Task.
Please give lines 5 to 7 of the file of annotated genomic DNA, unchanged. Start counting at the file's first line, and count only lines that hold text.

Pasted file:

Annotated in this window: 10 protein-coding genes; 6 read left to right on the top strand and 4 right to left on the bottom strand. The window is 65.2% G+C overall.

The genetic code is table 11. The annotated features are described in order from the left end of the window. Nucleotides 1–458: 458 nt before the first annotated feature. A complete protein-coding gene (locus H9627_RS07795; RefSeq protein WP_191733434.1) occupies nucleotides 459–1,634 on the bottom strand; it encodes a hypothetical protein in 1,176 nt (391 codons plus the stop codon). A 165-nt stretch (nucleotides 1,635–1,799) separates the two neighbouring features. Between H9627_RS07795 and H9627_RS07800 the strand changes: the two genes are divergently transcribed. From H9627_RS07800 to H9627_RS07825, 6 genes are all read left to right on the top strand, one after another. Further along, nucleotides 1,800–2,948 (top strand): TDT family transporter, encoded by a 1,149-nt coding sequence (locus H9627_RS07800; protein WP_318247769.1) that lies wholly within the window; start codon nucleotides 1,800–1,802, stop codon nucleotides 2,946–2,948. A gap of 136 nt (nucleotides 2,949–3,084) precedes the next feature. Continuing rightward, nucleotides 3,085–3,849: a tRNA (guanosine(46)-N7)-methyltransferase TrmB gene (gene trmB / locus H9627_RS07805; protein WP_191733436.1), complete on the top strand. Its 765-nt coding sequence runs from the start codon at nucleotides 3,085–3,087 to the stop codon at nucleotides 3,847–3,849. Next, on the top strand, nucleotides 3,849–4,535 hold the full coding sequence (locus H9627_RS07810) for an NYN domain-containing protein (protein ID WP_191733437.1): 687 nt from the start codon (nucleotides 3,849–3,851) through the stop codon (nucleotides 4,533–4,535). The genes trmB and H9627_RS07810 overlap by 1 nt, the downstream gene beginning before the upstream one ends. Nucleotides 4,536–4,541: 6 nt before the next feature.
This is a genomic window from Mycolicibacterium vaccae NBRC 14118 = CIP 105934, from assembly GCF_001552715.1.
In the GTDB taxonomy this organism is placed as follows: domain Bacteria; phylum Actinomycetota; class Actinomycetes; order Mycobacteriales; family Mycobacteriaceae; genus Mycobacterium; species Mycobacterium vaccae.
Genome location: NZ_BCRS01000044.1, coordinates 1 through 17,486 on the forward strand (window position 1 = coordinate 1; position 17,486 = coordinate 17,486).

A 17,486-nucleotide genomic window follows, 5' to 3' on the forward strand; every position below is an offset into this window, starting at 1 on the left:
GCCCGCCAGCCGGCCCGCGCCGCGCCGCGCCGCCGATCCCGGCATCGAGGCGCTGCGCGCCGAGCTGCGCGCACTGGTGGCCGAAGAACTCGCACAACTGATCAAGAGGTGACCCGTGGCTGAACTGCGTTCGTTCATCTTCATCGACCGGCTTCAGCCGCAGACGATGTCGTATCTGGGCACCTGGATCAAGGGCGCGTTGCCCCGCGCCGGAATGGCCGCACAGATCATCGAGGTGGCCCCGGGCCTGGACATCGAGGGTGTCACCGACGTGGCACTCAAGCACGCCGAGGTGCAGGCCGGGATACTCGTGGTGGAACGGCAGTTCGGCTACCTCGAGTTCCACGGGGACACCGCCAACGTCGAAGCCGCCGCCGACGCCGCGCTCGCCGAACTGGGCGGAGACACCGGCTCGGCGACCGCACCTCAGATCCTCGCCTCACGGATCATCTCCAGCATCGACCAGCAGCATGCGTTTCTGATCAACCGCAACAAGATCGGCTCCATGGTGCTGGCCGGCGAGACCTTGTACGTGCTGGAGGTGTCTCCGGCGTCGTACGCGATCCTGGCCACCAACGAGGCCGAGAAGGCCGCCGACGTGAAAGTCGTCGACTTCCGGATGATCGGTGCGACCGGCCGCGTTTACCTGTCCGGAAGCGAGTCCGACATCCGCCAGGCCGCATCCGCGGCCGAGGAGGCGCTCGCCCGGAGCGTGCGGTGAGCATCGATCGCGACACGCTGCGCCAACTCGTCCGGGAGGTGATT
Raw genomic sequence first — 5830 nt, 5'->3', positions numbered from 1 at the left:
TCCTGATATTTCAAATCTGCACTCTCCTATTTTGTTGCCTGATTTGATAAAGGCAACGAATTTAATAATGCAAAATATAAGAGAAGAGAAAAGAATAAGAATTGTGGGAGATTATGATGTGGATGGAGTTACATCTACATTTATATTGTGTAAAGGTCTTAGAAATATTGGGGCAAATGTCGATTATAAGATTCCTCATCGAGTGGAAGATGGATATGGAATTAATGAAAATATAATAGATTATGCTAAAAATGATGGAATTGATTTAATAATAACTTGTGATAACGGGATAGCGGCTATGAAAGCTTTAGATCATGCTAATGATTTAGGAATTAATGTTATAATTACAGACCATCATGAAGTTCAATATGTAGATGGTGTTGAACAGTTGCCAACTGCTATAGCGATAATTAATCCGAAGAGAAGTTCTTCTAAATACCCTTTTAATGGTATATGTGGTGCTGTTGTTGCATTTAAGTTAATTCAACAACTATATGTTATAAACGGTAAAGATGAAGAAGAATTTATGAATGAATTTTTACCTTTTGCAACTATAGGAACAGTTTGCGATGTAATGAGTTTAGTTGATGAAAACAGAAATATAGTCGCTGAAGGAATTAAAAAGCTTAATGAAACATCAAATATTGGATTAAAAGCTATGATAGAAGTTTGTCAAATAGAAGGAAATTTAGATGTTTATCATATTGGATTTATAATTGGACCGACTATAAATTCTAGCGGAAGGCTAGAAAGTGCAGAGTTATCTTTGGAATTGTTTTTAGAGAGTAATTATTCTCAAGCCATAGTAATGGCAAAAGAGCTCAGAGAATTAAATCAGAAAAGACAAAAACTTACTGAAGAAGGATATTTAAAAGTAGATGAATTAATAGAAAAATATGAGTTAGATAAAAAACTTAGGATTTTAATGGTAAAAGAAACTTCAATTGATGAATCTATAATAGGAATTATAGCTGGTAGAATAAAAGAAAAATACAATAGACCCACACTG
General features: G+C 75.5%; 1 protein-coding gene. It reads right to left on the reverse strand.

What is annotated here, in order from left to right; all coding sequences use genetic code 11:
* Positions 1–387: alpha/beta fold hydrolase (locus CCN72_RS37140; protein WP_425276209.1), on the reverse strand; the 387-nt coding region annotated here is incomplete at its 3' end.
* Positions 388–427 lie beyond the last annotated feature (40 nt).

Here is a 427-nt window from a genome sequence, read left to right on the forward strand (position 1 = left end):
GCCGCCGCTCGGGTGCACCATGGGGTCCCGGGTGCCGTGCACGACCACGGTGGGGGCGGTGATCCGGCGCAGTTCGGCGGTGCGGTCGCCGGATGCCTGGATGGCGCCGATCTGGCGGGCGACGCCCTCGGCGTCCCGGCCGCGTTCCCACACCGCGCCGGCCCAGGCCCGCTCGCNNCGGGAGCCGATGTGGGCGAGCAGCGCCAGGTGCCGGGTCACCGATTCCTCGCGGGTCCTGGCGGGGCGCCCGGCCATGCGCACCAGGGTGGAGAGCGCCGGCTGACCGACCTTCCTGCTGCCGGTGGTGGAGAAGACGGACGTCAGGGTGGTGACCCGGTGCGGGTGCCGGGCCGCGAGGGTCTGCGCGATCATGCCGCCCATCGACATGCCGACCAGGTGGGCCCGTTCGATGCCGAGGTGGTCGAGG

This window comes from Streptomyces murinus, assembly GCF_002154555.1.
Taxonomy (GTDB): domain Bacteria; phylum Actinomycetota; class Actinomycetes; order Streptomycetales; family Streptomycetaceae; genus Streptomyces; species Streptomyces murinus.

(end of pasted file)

Genome location: NZ_BCRS01000044.1, coordinates 1 through 17,486 on the forward strand (window position 1 = coordinate 1; position 17,486 = coordinate 17,486).

A 17,486-nucleotide genomic window follows, 5' to 3' on the forward strand; every position below is an offset into this window, starting at 1 on the left:
GCCCGCCAGCCGGCCCGCGCCGCGCCGCGCCGCCGATCCCGGCATCGAGGCGCTGCGCGCCGAGCTGCGCGCACTGGTGGCCGAAGAACTCGCACAACTGATCAAGAGGTGACCCGTGGCTGAACTGCGTTCGTTCATCTTCATCGACCGGCTTCAGCCGCAGACGATGTCGTATCTGGGCACCTGGATCAAGGGCGCGTTGCCCCGCGCCGGAATGGCCGCACAGATCATCGAGGTGGCCCCGGGCCTGGACATCGAGGGTGTCACCGACGTGGCACTCAAGCACGCCGAGGTGCAGGCCGGGATACTCGTGGTGGAACGGCAGTTCGGCTACCTCGAGTTCCACGGGGACACCGCCAACGTCGAAGCCGCCGCCGACGCCGCGCTCGCCGAACTGGGCGGAGACACCGGCTCGGCGACCGCACCTCAGATCCTCGCCTCACGGATCATCTCCAGCATCGACCAGCAGCATGCGTTTCTGATCAACCGCAACAAGATCGGCTCCATGGTGCTGGCCGGCGAGACCTTGTACGTGCTGGAGGTGTCTCCGGCGTCGTACGCGATCCTGGCCACCAACGAGGCCGAGAAGGCCGCCGACGTGAAAGTCGTCGACTTCCGGATGATCGGTGCGACCGGCCGCGTTTACCTGTCCGGAAGCGAGTCCGACATCCGCCAGGCCGCATCCGCGGCCGAGGAGGCGCTCGCCCGGAGCGTGCGGTGAGCATCGATCGCGACACGCTGCGCCAACTCGTCCGGGAGGTGATT